The Responsibilities of a Nursing Assistant
Nursing assistants work closely with and under the supervision of either a licensed practical nurse (LPN) or a registered nurse (RN). For many who are considering a career in nursing, but are unsure of their choice, being a nursing assistant is a great way to see firsthand what nurses do, what the hospital atmosphere is like, and garner some experience. And, starting out as a nursing assistant before becoming a nurse, has gained popularity since the certification is easier and takes less time than a nursing degree program. However, being a nursing assistant does have its challenges. To help you get a clear picture, we will discuss the responsibilities of a nursing assistant in greater detail below.
One of the most important responsibilities of a nursing assistant is to monitor a patient’s vital signs and record significant changes. Keeping an eye on a patient’s blood pressure, pulse, temperature, and respiration are important to realizing whether a patient is getting better or worse. As a result, nursing assistants are usually the first to know how well a patient is responding to a medicine or treatment method. They check the patient’s vital signs regularly and routinely, and report any new health issues or side effects, negative or positive improvements, and other significant changes.
Nursing assistants are also responsible for maintaining a patient’s personal hygiene while they are in the hospital, and/or medical facility. Some of these tasks include, but are not limited to helping the patients to shave, take their baths, and clipping their nails. They may also assist in dressing and undressing patients who are unable to perform these tasks for themselves. Another separate, but closely related duty is to facilitate a patient’s restroom needs. And the level of help required will depend on the patient’s situation, some will merely need to be walked to a restroom, others may require aid with emptying a catheter, and there may even be patients that are bed ridden and require more assistance. This type of task may be portrayed as the worst part of a nursing assistant’s job; but it is a very important aspect to fulfilling the nursing code of ethics, as such responsibilities are the ones that ensure that patients are able to maintain their dignity in spite of their particular ailment.
Nursing assistants are also responsible for keeping a patient’s area clean. This is another group of tasks that will differ depending on your patient and the health care facility where you work. Some patients have relatives that do most of their cleaning, other patients need help. And, some health care organizations have other personnel to handle these tasks. Yet a nursing assistant’s cleaning duties can include, but are not limited to emptying garbage cans, ensuring that a patient has clean sheets and towels, and cleaning the floor. If you work in a doctor’s office, you will not be caring for the bedridden but you may have to clean or sanitize the examination area after the doctor sees each patient.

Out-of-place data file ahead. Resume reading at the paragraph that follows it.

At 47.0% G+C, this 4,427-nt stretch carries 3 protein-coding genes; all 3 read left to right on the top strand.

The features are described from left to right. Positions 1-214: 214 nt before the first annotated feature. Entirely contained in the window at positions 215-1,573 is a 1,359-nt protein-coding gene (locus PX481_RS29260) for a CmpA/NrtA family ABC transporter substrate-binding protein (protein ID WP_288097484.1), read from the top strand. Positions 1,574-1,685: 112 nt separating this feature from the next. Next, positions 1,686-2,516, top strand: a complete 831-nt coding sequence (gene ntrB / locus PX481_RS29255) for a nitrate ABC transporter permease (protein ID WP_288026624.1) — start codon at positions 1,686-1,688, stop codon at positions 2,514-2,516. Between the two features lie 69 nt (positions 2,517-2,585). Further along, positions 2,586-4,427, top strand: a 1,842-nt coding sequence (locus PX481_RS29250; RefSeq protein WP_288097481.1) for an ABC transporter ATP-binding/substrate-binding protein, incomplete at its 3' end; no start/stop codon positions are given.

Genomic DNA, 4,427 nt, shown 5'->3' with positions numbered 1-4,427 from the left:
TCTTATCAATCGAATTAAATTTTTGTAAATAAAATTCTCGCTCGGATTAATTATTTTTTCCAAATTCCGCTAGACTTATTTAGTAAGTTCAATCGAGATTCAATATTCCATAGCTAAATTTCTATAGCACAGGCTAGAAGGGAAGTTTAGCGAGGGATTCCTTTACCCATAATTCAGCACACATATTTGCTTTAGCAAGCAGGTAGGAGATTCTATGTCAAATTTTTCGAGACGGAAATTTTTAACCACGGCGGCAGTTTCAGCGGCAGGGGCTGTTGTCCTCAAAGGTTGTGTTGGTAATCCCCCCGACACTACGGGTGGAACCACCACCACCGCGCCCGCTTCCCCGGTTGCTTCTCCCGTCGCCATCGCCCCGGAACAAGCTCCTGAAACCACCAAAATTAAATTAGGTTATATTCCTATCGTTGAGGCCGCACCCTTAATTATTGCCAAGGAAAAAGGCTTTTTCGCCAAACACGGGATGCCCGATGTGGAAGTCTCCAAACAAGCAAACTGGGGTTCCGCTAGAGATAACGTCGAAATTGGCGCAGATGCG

Setting up a patient’s food and nutritional supplements, feeding them, documenting what and how much they eat and their level of fluid intake is another responsibility of a nursing assistant. Though nursing assistants may not necessarily have to feed all of their patients, they must keep track of what their patients can eat, and what they are allowed to have. Typically, when a patent is receiving surgery the doctor will say that they are not allowed to have any food or fluids after a certain time. Unfortunately, the people who prepare meals may have sent a meal to the patient, because they were unaware of the doctor’s orders. Nursing assistants must step in and verify this and other information such as the types of food a patient may be allergic to, or unable to eat due to digestive concerns.
Giving a patient their medicine and ensuring that he or she actually takes it correctly is also a duty of a nursing assistant. Additionally they may be looked upon to double check the accuracy of orders or to inform physicians and/or nurses of any medication or substances that a patient may have already taken that could affect their treatment.
Although these are the majority of nursing assistant responsibilities, you may find that others exist and are special or for specific situations. For example, a bedridden patient may need to be turned on his or her side to prevent bedsores. A younger patient may require more attention than others, while disabled patients may need assistance getting into wheelchairs and/or putting on prosthetic equipment.
It is important to note that if you decide to become a certified nursing assistant, you will perform most of the same tasks. The primary thing to remember is that all of these tasks are critical to the patient’s health and well-being.
Source by Shawn Thomas